An incredibly diverse genre with anti-racist roots, historically panned by snobby critic dicks
Irreverent or not, ska music has a rich and diverse lineage long ignored by the mainstream, according to music journalism veteran Aaron Carnes and his forthcoming book, In Defense of Ska.
Ska music, as Carnes notes in the opening chapter, originated in the ghettos of West Kingston, Jamaica in the 1960s before migrating to the United Kingdom during a period where England encouraged immigration from Caribbean islands to fill labor shortages in the decades following World War II. By the 1980s, American bands began adopting ska after being influenced by hugely successful UK bands like the Specials, English Beat, and Madness.
Carnes, a music editor at the alt-weekly Good Times in Santa Cruz, California, provides a brief overview of ska history and his own connection with the genre before discussing Operation Ivy, a band that only lasted two years and was still able to influence a generation of subsequent punk and ska bands.
The book is less a persuasive testament to the value of ska for the uneducated and more of a deep dive into the genre for the benefit of readers who probably already came to the table with an appreciation for horns, guitar upstrokes, and repetitions of the phrase “pick it up.” Carnes is a longtime acolyte in this realm, and he tells his own story of beginning as a roadie for ska-core pioneer Skankin’ Pickle before serving as a drummer in his own ska band, Flat Planet. He also weaves in the larger story of how Jamaican-born dance music mutated with American punk in the late 1980s to create a sound that invaded the American zeitgeist while simultaneously existing as a cultural laughingstock.
Carnes’ account tracks the evolution of American ska where every milestone defies the happy-go-lucky and wacky stereotype. Fishbone fused funk and British 2-tone ska, while Op Ivy leaned heavily on a crusty punk edge. Reel Big Fish brought dark lyrics juxtaposed with upbeat tempos, while Jeff Rosenstock continued that tradition as singer for the Arrogant Sons of Bitches, then in Bomb the Music Industry! before embarking on his more-recently celebrated solo career.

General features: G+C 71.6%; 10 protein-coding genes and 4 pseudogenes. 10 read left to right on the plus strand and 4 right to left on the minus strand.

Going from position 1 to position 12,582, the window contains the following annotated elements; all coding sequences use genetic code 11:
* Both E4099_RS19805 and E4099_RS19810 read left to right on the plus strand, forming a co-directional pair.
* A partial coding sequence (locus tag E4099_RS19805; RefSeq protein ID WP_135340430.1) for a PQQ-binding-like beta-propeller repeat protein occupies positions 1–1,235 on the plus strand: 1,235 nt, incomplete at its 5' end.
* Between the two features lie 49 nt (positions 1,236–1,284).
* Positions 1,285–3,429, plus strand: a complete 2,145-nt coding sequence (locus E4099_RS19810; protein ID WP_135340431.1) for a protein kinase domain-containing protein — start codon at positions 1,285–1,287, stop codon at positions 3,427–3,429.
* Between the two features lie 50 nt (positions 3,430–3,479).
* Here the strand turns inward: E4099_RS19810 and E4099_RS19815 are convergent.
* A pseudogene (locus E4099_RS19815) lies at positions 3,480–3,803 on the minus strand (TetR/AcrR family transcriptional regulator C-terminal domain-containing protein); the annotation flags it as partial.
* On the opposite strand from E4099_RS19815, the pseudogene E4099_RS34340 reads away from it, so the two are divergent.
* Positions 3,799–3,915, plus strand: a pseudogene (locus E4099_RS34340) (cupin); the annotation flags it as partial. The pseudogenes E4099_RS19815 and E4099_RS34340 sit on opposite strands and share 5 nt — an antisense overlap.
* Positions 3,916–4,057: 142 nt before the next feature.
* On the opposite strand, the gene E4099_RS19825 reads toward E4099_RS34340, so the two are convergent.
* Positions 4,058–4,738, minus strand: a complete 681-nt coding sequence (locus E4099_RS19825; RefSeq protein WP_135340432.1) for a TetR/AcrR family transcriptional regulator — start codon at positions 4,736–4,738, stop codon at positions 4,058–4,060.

The book also covers how early American ska bands learned from punk’s DIY methods in the late 1980s, as well as the Skinheads Against Racial Prejudice movement, and the modern trend of successful musicians attempting to hide their past involvement in ska bands.
Boston, which never quite enjoyed the same level of ska enthusiasm as could be found in West Coast scenes, still produced successful ska bands like the Mighty Mighty Bosstones and Big D and the Kids Table. Aside from casual references, Boston bands are not covered in depth, although there is a chapter featuring Boston legends Bim Skala Bim about how they, along with Fishbone, found success supplying soundtracks to family entertainment.
“Have you ever heard a ska song on Animal Planet and wondered, Who’s this band and why do they sound so familiar? There’s a pretty good chance it’s Boston legends Bim Skala Bim,” Carnes writes.
Ska was pervasively successful on a mainstream level, but only for a limited time, before it became regarded as hacky and passe. By the end of the ’90s, ska was playing America’s Funniest Home Videos in and out of commercial breaks.
Finally, Carnes brings us to the present with a dispatch from Oaxaca in 2019 at a 10,000-person ska festival. Mustard Plug may have declared ska dead for their self-deprecating 2003 tour, but the genre is thriving in Mexico.
Carnes’ central thesis: ska serves as a large umbrella term for an incredibly diverse music style with a deep history in political and anti-racist activism that is poorly served by critics who shoehorn the genre into first, second, and third waves.
In Defense of Ska is available on Clash Books
Zack is a veteran reporter. He writes for DigBoston and VICE, and formerly reported for the Boston Courant and Bulletin Newspapers.